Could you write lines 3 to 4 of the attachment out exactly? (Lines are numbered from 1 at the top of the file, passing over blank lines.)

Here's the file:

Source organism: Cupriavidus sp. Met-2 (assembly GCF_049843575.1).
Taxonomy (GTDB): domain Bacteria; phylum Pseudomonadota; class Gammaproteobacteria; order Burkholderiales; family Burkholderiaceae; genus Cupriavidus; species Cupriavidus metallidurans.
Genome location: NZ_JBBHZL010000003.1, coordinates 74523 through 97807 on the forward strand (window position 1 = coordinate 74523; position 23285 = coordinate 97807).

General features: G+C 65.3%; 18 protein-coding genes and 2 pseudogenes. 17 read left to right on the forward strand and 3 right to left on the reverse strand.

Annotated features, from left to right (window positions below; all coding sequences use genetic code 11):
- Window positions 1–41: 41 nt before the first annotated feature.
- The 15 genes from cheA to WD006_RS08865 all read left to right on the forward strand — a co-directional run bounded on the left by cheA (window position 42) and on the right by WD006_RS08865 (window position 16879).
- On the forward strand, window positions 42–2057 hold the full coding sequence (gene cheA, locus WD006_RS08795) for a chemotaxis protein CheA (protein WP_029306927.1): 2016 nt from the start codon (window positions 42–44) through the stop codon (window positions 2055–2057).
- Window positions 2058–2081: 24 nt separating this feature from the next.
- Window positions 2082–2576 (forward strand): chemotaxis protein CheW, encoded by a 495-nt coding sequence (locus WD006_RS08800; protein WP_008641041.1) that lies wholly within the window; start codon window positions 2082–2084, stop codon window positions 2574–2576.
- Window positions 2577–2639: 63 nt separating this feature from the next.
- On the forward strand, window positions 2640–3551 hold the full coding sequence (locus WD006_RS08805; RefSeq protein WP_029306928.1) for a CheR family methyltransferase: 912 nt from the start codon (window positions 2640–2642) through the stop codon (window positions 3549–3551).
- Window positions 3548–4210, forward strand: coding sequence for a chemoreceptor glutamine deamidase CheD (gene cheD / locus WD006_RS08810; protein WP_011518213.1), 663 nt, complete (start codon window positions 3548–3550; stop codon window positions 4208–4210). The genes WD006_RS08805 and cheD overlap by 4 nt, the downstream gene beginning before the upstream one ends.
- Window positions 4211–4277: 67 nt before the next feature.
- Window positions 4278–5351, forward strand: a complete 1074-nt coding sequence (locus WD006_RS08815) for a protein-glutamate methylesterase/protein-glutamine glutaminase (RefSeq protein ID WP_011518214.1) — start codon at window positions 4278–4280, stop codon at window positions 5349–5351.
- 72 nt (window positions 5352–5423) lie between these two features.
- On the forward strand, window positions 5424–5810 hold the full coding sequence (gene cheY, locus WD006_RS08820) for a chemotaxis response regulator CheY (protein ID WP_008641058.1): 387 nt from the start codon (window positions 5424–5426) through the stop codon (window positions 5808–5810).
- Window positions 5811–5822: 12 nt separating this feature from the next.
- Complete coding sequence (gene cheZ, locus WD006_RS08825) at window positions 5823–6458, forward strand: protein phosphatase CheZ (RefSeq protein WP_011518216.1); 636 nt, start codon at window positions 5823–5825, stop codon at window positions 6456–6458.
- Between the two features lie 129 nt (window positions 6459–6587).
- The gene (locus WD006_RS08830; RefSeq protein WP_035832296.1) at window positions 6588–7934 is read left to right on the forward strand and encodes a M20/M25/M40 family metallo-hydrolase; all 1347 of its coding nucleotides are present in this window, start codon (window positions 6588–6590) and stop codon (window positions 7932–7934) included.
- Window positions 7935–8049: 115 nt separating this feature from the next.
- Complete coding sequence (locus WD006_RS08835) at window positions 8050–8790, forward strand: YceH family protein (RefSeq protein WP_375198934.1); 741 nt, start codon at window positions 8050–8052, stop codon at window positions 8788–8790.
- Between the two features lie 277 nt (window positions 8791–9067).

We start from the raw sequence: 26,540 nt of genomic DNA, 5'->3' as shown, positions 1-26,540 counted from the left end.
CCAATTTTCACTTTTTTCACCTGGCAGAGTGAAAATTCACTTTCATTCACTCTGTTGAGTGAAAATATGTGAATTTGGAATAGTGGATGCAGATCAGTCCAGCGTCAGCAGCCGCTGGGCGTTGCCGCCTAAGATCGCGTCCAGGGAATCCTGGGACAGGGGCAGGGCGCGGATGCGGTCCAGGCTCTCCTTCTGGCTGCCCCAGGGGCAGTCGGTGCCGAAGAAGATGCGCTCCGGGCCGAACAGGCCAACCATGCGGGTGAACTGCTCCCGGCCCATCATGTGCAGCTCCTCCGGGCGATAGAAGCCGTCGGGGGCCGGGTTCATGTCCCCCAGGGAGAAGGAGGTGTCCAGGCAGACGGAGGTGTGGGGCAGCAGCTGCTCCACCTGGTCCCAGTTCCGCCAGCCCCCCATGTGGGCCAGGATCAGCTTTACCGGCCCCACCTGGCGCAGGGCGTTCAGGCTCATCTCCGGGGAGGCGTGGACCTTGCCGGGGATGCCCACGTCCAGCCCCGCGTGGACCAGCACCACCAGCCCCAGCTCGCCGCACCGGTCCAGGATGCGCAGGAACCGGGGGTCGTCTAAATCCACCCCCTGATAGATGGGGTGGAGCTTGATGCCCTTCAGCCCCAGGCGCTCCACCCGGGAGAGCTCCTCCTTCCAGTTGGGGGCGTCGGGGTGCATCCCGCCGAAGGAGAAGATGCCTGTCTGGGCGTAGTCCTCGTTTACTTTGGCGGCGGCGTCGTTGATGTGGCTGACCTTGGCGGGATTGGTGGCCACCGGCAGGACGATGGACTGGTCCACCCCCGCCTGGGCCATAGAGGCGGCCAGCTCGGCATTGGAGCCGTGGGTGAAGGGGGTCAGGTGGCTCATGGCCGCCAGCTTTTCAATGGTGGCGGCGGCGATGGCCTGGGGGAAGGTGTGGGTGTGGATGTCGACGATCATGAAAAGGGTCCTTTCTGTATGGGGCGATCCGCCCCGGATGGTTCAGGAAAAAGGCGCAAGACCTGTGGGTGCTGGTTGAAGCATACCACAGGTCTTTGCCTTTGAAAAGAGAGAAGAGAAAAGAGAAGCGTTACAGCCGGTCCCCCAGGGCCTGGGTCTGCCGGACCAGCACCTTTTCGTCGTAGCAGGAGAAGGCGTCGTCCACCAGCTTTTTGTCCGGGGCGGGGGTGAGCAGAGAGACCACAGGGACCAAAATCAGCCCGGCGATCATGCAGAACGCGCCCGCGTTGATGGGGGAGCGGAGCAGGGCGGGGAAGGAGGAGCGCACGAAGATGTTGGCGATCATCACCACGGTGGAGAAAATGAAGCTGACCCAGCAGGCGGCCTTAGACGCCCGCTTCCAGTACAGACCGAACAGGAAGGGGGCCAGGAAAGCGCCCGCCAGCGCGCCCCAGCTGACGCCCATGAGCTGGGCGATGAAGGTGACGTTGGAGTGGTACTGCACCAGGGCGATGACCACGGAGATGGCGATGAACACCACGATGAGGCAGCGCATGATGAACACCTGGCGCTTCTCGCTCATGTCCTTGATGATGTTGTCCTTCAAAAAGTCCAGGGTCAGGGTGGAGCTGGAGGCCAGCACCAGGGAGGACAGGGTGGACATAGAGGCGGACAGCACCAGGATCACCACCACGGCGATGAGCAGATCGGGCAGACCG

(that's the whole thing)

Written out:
Genome location: NZ_JBBHZL010000003.1, coordinates 74523 through 97807 on the forward strand (window position 1 = coordinate 74523; position 23285 = coordinate 97807).

General features: G+C 65.3%; 18 protein-coding genes and 2 pseudogenes. 17 read left to right on the forward strand and 3 right to left on the reverse strand.